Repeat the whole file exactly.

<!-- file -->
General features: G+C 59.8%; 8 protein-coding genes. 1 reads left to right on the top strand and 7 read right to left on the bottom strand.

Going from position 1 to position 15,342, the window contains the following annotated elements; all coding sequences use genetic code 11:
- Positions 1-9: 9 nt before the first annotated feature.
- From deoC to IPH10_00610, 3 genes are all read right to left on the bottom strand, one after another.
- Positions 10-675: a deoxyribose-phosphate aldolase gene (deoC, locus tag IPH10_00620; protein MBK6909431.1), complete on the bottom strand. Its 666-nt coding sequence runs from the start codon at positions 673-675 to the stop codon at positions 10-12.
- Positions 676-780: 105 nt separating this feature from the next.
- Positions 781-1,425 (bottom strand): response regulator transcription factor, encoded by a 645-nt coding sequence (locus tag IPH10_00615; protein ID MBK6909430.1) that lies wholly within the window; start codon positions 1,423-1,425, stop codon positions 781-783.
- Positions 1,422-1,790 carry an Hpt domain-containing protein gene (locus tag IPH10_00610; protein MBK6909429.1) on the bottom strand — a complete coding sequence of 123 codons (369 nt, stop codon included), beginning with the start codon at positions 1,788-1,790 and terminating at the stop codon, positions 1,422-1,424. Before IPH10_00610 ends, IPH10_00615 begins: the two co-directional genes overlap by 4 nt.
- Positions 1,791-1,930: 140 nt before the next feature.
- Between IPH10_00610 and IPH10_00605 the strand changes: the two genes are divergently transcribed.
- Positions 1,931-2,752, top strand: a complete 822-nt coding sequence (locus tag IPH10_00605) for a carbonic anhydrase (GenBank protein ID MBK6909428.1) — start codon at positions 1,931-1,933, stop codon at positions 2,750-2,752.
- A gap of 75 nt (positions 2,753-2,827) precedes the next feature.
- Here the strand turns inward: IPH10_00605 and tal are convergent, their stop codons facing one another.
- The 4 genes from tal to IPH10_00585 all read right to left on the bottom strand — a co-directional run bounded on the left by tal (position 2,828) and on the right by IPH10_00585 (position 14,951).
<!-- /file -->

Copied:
General features: G+C 59.8%; 8 protein-coding genes. 1 reads left to right on the top strand and 7 read right to left on the bottom strand.

Going from position 1 to position 15,342, the window contains the following annotated elements; all coding sequences use genetic code 11:
- Positions 1-9: 9 nt before the first annotated feature.
- From deoC to IPH10_00610, 3 genes are all read right to left on the bottom strand, one after another.
- Positions 10-675: a deoxyribose-phosphate aldolase gene (deoC, locus tag IPH10_00620; protein MBK6909431.1), complete on the bottom strand. Its 666-nt coding sequence runs from the start codon at positions 673-675 to the stop codon at positions 10-12.
- Positions 676-780: 105 nt separating this feature from the next.
- Positions 781-1,425 (bottom strand): response regulator transcription factor, encoded by a 645-nt coding sequence (locus tag IPH10_00615; protein ID MBK6909430.1) that lies wholly within the window; start codon positions 1,423-1,425, stop codon positions 781-783.
- Positions 1,422-1,790 carry an Hpt domain-containing protein gene (locus tag IPH10_00610; protein MBK6909429.1) on the bottom strand — a complete coding sequence of 123 codons (369 nt, stop codon included), beginning with the start codon at positions 1,788-1,790 and terminating at the stop codon, positions 1,422-1,424. Before IPH10_00610 ends, IPH10_00615 begins: the two co-directional genes overlap by 4 nt.
- Positions 1,791-1,930: 140 nt before the next feature.
- Between IPH10_00610 and IPH10_00605 the strand changes: the two genes are divergently transcribed.
- Positions 1,931-2,752, top strand: a complete 822-nt coding sequence (locus tag IPH10_00605) for a carbonic anhydrase (GenBank protein ID MBK6909428.1) — start codon at positions 1,931-1,933, stop codon at positions 2,750-2,752.
- A gap of 75 nt (positions 2,753-2,827) precedes the next feature.
- Here the strand turns inward: IPH10_00605 and tal are convergent, their stop codons facing one another.
- The 4 genes from tal to IPH10_00585 all read right to left on the bottom strand — a co-directional run bounded on the left by tal (position 2,828) and on the right by IPH10_00585 (position 14,951).